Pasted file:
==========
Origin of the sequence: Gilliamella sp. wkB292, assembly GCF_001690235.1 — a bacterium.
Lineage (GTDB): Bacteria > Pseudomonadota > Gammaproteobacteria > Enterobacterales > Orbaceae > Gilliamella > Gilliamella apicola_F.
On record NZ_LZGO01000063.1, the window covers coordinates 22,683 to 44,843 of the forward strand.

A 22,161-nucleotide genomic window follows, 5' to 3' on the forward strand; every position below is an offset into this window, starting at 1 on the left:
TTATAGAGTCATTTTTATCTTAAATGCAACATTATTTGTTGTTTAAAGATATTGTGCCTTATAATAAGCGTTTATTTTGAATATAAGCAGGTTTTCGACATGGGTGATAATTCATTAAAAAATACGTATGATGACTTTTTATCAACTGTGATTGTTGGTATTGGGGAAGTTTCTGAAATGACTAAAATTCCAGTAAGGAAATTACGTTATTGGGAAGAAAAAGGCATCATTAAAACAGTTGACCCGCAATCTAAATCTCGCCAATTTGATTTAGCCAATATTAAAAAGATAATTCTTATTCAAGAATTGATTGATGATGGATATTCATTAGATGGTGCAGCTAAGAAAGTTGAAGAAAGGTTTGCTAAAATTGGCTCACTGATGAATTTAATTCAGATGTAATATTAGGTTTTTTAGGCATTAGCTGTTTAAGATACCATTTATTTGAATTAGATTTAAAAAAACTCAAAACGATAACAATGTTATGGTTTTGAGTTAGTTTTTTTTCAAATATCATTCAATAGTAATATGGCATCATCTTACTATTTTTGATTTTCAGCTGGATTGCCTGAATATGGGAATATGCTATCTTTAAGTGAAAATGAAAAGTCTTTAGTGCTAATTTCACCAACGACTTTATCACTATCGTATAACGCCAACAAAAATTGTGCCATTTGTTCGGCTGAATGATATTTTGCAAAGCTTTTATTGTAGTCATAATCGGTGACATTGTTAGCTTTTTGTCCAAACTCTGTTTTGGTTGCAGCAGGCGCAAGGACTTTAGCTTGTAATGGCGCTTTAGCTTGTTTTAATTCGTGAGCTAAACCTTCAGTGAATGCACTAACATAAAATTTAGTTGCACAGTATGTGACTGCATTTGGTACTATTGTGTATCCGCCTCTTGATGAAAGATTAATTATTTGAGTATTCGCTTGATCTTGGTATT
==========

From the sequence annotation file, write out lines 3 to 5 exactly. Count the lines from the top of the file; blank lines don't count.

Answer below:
On record NZ_LZGO01000063.1, the window covers coordinates 22,683 to 44,843 of the forward strand.

A 22,161-nucleotide genomic window follows, 5' to 3' on the forward strand; every position below is an offset into this window, starting at 1 on the left:
TTATAGAGTCATTTTTATCTTAAATGCAACATTATTTGTTGTTTAAAGATATTGTGCCTTATAATAAGCGTTTATTTTGAATATAAGCAGGTTTTCGACATGGGTGATAATTCATTAAAAAATACGTATGATGACTTTTTATCAACTGTGATTGTTGGTATTGGGGAAGTTTCTGAAATGACTAAAATTCCAGTAAGGAAATTACGTTATTGGGAAGAAAAAGGCATCATTAAAACAGTTGACCCGCAATCTAAATCTCGCCAATTTGATTTAGCCAATATTAAAAAGATAATTCTTATTCAAGAATTGATTGATGATGGATATTCATTAGATGGTGCAGCTAAGAAAGTTGAAGAAAGGTTTGCTAAAATTGGCTCACTGATGAATTTAATTCAGATGTAATATTAGGTTTTTTAGGCATTAGCTGTTTAAGATACCATTTATTTGAATTAGATTTAAAAAAACTCAAAACGATAACAATGTTATGGTTTTGAGTTAGTTTTTTTTCAAATATCATTCAATAGTAATATGGCATCATCTTACTATTTTTGATTTTCAGCTGGATTGCCTGAATATGGGAATATGCTATCTTTAAGTGAAAATGAAAAGTCTTTAGTGCTAATTTCACCAACGACTTTATCACTATCGTATAACGCCAACAAAAATTGTGCCATTTGTTCGGCTGAATGATATTTTGCAAAGCTTTTATTGTAGTCATAATCGGTGACATTGTTAGCTTTTTGTCCAAACTCTGTTTTGGTTGCAGCAGGCGCAAGGACTTTAGCTTGTAATGGCGCTTTAGCTTGTTTTAATTCGTGAGCTAAACCTTCAGTGAATGCACTAACATAAAATTTAGTTGCACAGTATGTGACTGCATTTGGTACTATTGTGTATCCGCCTCTTGATGAAAGATTAATTATTTGAGTATTCGCTTGATCTTGGTATT